Right out of the shoot Independence Party candidate Dean Barkley put the issue of ethics in Washington on the table. He attacked Republican Sen. Norm Coleman and Democrat Al Franken for the tens of millions of dollars they have raised and spent.
When asked about whether the presidential candidates understood what's at the heart of the financial crisis, Barkley said Americans have lost their faith in politicians, and a good way to get it back would be to begin stripping special interests of their power.
"Wouldn't it be nice if Congress would actually pass an ethics law that would say any industry that you are regulating as a member of Congress you can not take special interest money from them," asked Barkley. "Maybe if they would do something like that we could start restoring faith that Congress isn't in the pockets of big money."
In the debate Barkley used the amount of money that has been poured into Minnesota's Senate race to make his argument for public campaign financing. Barkley says every voter should be given a $100 voucher to divide up among federal candidates.
Grow the Future of Public Media
MPR News is supported by Members. Gifts from individuals power everything you find here. Make a gift of any amount today to become a Member!
"In this U.S. Senate race, I mean we couldn't have a better example of special interests gone wild. The amount of money that has been raised and spent is the state history, this has been the most expensive, most divisive, most negative campaign Minnesotans have even gone through. If I see one more TV ad I'm going to go crazy," said Barkley.
Republican candidate Sen. Norm Coleman took issue with Barkley's call for public financing.
"I'm going to say it out front, the idea of public financing is something I have not supported," said Coleman.
Norm Coleman then went on to point out that his campaign has stopped running negative TV ads.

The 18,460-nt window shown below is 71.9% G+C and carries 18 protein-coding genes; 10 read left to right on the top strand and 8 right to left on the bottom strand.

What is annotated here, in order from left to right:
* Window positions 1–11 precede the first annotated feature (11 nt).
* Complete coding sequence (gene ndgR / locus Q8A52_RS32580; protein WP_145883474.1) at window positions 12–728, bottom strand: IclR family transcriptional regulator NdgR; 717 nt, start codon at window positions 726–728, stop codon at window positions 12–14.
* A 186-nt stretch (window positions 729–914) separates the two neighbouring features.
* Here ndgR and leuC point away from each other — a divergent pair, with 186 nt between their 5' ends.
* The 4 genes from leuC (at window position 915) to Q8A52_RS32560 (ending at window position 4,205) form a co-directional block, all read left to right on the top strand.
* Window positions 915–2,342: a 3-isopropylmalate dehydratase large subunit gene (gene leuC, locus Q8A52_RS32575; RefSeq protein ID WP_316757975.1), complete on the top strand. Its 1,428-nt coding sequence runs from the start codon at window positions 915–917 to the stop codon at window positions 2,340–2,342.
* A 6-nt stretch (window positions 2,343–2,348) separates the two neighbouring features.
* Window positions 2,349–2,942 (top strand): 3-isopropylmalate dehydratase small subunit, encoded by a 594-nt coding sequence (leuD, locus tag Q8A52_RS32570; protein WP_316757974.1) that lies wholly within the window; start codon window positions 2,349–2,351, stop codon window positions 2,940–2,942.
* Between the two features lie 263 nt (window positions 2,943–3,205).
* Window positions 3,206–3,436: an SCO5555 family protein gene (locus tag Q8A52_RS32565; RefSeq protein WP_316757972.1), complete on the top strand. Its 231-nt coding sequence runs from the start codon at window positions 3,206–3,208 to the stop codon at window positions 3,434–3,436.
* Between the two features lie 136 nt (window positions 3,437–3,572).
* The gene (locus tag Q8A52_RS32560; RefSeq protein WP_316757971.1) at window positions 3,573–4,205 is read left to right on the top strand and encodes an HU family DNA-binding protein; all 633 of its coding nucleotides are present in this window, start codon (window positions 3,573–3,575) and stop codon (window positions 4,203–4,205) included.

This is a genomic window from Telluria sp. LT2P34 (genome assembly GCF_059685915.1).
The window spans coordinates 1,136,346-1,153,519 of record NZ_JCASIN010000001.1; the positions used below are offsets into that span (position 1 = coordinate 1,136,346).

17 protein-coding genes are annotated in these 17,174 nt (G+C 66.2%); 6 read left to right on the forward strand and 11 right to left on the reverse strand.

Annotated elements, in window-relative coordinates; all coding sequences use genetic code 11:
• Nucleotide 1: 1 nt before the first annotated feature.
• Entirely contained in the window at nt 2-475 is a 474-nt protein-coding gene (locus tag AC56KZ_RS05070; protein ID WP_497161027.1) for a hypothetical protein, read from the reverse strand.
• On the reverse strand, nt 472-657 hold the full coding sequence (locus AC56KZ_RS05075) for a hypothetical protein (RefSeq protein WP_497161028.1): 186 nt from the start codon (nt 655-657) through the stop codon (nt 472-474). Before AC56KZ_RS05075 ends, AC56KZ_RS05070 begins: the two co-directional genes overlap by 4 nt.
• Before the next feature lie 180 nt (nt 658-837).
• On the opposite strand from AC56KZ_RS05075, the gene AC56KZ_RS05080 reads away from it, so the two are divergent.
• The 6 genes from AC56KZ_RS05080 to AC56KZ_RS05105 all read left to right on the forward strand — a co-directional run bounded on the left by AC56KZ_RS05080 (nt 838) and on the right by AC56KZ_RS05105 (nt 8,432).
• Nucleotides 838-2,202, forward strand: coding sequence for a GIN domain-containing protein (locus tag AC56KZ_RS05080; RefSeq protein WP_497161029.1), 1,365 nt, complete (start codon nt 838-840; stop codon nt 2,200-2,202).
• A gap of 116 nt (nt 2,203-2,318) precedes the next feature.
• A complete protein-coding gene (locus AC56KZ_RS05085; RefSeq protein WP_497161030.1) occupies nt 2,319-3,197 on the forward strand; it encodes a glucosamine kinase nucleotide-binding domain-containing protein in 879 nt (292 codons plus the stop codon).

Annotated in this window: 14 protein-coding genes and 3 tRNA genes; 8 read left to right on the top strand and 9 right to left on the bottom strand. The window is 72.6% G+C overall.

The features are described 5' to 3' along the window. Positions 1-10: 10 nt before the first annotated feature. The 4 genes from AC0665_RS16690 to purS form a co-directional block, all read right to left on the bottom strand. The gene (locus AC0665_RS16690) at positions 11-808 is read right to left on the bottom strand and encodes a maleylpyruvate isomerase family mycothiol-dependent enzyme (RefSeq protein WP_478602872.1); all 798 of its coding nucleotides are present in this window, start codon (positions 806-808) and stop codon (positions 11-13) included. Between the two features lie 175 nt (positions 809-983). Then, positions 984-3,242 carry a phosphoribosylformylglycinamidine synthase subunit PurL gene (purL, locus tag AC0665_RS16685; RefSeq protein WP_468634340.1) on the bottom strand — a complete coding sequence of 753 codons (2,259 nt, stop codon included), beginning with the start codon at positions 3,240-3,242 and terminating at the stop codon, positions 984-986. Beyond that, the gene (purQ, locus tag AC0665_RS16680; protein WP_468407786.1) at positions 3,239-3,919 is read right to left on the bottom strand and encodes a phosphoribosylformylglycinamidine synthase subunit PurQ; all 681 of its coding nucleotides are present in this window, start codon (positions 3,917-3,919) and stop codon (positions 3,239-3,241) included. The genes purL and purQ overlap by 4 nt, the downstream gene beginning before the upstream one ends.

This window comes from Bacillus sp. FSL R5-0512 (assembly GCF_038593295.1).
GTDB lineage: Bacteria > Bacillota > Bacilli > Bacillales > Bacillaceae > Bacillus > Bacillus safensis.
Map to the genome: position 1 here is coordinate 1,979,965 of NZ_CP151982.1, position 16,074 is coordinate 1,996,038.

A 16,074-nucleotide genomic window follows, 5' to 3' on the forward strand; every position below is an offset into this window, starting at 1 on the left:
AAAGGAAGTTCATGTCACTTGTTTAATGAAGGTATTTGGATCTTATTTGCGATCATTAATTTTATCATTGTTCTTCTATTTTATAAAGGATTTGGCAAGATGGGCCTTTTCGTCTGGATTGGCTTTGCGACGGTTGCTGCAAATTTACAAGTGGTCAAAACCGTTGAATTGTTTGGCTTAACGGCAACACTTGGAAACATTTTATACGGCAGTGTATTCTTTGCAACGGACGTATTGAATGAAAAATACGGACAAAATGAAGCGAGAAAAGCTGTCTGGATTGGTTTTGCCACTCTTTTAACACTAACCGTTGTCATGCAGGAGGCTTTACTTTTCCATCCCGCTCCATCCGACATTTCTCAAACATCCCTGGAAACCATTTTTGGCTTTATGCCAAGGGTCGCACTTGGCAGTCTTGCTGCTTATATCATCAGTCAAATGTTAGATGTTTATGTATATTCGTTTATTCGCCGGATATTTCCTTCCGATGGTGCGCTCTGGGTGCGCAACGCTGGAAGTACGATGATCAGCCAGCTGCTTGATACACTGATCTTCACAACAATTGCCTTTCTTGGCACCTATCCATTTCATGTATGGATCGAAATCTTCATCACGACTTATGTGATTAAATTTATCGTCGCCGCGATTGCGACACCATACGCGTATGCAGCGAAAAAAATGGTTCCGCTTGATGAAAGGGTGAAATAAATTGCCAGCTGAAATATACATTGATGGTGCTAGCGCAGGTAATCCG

Al Franken said he would support public campaign financing. Franken also tried to prevent Coleman from gaining any political points for the ad strategy change-up Sen. Coleman has been lately speaking about in the campaign.
"Senator Coleman has run millions of dollars of negative ads against me. They back fired so he stopped running them," said Franken.
Franken has repeatedly acknowledged some of his ads are negative. He defends his approach saying his ads are negative, because they focus on Coleman's record.
Barkley asked Coleman to go beyond pulling his negative ads and apologize for running them in the first place. Coleman repeatedly responded to criticism from Franken and Barkley by saying that one can't just criticize from the cheap seats.
"I mean part of what you get here is a degrading of the institution. Dean, you know, pontificates. He was a tobacco lobbyist and a gambling lobbyist. I mean it's easy to sit up and tear this system apart," said Coleman.
Coleman also criticized Barkley for his role in the administration of former Minnesota Gov. Jesse Ventura.
While Barkley went after Coleman more than Franken, he used Franken's proposal to give college students a $5,000 tax credit to attack Franken for the spending that Franken has proposed.
"I mean who's going to pay for this? I mean we're broke. We're 11 trillion dollars in debt, and I'm not going to sit there and pander to people out there about all these wonderful things I'd like to do. I've love to do it too. But we can't afford it," said Barkley.
Franken defended his campaign promises to spend more money, saying that increasing taxes on millionaires alone would raise billions of dollars. Franken criticized Barkley for his proposal to freeze federal spending for four years.
"You can't freeze the budget. That's using, Barack Obama said that last night to McCain, that's using a meat clever. We need a scalpel, and we need to get money into the hands of the middle class," said Coleman.
Franken also said more money would be available for domestic spending if the U.S. got out of Iraq.
On Iraq Franken called for a timeline for withdrawing troops, and he criticized Coleman for not saying the invasion was a bad idea.
Coleman defended himself.
"I'm a United States Senator. Among the most challenging responsibilities that I have is I talk to the relatives of loved ones, folks who have died. And one of the things that I'm simply not going to do while I hold this office is to say this was a mistake. It was a mistake in reconstruction; it was a mistake in the way the war was fought. Were there many mistakes made along the way," said Coleman. "Absolutely and I've stood up, and I've said that, but I'm not going to tell the parents of any kids who died in Iraq that your son died for a mistake. I simply won't do it."
Barkley, who initially supported the war, now says it was a mistake. He's been calling for the immediate safe withdrawal of U.S. troops.
The three major party Senate candidates meet again for a fourth debate on Friday, Oct. 24. Their final forum will be hosted by Minnesota Public Radio at the Fitzgerald Theater on Sunday, Nov. 2nd.